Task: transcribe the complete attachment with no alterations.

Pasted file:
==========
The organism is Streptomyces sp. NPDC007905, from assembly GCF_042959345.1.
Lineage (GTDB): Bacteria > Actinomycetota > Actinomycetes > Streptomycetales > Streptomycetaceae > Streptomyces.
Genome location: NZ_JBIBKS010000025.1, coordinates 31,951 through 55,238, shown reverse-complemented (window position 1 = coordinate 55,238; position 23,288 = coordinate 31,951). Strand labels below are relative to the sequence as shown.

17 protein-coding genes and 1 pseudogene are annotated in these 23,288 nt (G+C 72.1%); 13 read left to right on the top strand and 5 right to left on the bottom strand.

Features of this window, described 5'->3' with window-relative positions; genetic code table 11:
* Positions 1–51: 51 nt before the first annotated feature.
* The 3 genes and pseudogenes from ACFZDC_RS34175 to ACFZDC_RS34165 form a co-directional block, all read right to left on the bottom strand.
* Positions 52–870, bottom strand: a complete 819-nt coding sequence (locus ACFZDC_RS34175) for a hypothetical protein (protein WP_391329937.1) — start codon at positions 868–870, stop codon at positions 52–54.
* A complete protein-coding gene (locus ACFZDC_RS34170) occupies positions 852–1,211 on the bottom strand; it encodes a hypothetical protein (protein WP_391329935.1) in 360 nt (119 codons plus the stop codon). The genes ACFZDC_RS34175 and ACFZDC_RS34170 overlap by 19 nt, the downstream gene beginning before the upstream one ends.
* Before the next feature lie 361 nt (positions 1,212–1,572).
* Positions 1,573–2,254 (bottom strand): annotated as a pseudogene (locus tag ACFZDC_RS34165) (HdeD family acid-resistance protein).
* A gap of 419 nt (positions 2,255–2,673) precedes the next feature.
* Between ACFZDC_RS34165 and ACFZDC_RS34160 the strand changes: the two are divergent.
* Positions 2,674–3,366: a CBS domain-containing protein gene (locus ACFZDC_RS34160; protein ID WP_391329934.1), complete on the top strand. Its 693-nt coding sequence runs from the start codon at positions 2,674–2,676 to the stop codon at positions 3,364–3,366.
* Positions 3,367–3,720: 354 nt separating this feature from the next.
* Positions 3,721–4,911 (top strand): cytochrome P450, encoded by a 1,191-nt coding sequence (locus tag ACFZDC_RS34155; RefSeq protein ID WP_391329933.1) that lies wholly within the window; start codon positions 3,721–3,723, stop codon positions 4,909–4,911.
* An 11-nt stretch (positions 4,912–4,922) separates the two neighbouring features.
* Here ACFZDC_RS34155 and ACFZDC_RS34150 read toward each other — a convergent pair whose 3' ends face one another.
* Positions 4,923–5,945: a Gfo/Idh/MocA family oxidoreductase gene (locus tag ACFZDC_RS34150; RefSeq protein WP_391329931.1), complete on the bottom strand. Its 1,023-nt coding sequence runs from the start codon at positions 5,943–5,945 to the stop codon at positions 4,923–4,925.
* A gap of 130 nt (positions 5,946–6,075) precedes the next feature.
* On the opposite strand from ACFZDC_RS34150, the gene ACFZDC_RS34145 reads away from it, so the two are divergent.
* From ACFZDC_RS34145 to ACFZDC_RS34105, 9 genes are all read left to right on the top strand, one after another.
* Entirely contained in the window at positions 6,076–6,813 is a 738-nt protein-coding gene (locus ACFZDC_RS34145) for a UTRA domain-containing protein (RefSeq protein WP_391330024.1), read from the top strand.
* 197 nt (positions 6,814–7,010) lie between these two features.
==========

The organism is Streptomyces sp. NPDC007905, from assembly GCF_042959345.1.
Lineage (GTDB): Bacteria > Actinomycetota > Actinomycetes > Streptomycetales > Streptomycetaceae > Streptomyces.
Genome location: NZ_JBIBKS010000025.1, coordinates 31,951 through 55,238, shown reverse-complemented (window position 1 = coordinate 55,238; position 23,288 = coordinate 31,951). Strand labels below are relative to the sequence as shown.

17 protein-coding genes and 1 pseudogene are annotated in these 23,288 nt (G+C 72.1%); 13 read left to right on the top strand and 5 right to left on the bottom strand.

Features of this window, described 5'->3' with window-relative positions; genetic code table 11:
* Positions 1–51: 51 nt before the first annotated feature.
* The 3 genes and pseudogenes from ACFZDC_RS34175 to ACFZDC_RS34165 form a co-directional block, all read right to left on the bottom strand.
* Positions 52–870, bottom strand: a complete 819-nt coding sequence (locus ACFZDC_RS34175) for a hypothetical protein (protein WP_391329937.1) — start codon at positions 868–870, stop codon at positions 52–54.
* A complete protein-coding gene (locus ACFZDC_RS34170) occupies positions 852–1,211 on the bottom strand; it encodes a hypothetical protein (protein WP_391329935.1) in 360 nt (119 codons plus the stop codon). The genes ACFZDC_RS34175 and ACFZDC_RS34170 overlap by 19 nt, the downstream gene beginning before the upstream one ends.
* Before the next feature lie 361 nt (positions 1,212–1,572).
* Positions 1,573–2,254 (bottom strand): annotated as a pseudogene (locus tag ACFZDC_RS34165) (HdeD family acid-resistance protein).
* A gap of 419 nt (positions 2,255–2,673) precedes the next feature.
* Between ACFZDC_RS34165 and ACFZDC_RS34160 the strand changes: the two are divergent.
* Positions 2,674–3,366: a CBS domain-containing protein gene (locus ACFZDC_RS34160; protein ID WP_391329934.1), complete on the top strand. Its 693-nt coding sequence runs from the start codon at positions 2,674–2,676 to the stop codon at positions 3,364–3,366.
* Positions 3,367–3,720: 354 nt separating this feature from the next.
* Positions 3,721–4,911 (top strand): cytochrome P450, encoded by a 1,191-nt coding sequence (locus tag ACFZDC_RS34155; RefSeq protein ID WP_391329933.1) that lies wholly within the window; start codon positions 3,721–3,723, stop codon positions 4,909–4,911.
* An 11-nt stretch (positions 4,912–4,922) separates the two neighbouring features.
* Here ACFZDC_RS34155 and ACFZDC_RS34150 read toward each other — a convergent pair whose 3' ends face one another.
* Positions 4,923–5,945: a Gfo/Idh/MocA family oxidoreductase gene (locus tag ACFZDC_RS34150; RefSeq protein WP_391329931.1), complete on the bottom strand. Its 1,023-nt coding sequence runs from the start codon at positions 5,943–5,945 to the stop codon at positions 4,923–4,925.
* A gap of 130 nt (positions 5,946–6,075) precedes the next feature.
* On the opposite strand from ACFZDC_RS34150, the gene ACFZDC_RS34145 reads away from it, so the two are divergent.
* From ACFZDC_RS34145 to ACFZDC_RS34105, 9 genes are all read left to right on the top strand, one after another.
* Entirely contained in the window at positions 6,076–6,813 is a 738-nt protein-coding gene (locus ACFZDC_RS34145) for a UTRA domain-containing protein (RefSeq protein WP_391330024.1), read from the top strand.
* 197 nt (positions 6,814–7,010) lie between these two features.